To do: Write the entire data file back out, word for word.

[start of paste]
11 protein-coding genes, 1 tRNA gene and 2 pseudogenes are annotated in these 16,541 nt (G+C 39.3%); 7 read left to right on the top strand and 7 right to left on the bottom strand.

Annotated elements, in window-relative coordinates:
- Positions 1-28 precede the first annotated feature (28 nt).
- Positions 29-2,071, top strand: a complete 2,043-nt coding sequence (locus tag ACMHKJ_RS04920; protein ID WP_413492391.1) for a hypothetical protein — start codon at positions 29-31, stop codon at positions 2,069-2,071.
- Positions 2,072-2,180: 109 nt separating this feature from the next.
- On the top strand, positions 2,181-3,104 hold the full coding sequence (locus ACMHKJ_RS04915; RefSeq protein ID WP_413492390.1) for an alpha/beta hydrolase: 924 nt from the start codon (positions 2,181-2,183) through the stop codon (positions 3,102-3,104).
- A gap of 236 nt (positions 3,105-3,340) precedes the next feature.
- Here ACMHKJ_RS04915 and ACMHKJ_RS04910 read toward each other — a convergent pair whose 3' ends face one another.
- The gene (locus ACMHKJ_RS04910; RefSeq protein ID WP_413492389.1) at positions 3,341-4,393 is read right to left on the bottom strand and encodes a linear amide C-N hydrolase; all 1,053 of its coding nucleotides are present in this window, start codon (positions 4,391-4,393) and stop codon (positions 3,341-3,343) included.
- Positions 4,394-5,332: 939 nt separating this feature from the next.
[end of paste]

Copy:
11 protein-coding genes, 1 tRNA gene and 2 pseudogenes are annotated in these 16,541 nt (G+C 39.3%); 7 read left to right on the top strand and 7 right to left on the bottom strand.

Annotated elements, in window-relative coordinates:
- Positions 1-28 precede the first annotated feature (28 nt).
- Positions 29-2,071, top strand: a complete 2,043-nt coding sequence (locus tag ACMHKJ_RS04920; protein ID WP_413492391.1) for a hypothetical protein — start codon at positions 29-31, stop codon at positions 2,069-2,071.
- Positions 2,072-2,180: 109 nt separating this feature from the next.
- On the top strand, positions 2,181-3,104 hold the full coding sequence (locus ACMHKJ_RS04915; RefSeq protein ID WP_413492390.1) for an alpha/beta hydrolase: 924 nt from the start codon (positions 2,181-2,183) through the stop codon (positions 3,102-3,104).
- A gap of 236 nt (positions 3,105-3,340) precedes the next feature.
- Here ACMHKJ_RS04915 and ACMHKJ_RS04910 read toward each other — a convergent pair whose 3' ends face one another.
- The gene (locus ACMHKJ_RS04910; RefSeq protein ID WP_413492389.1) at positions 3,341-4,393 is read right to left on the bottom strand and encodes a linear amide C-N hydrolase; all 1,053 of its coding nucleotides are present in this window, start codon (positions 4,391-4,393) and stop codon (positions 3,341-3,343) included.
- Positions 4,394-5,332: 939 nt separating this feature from the next.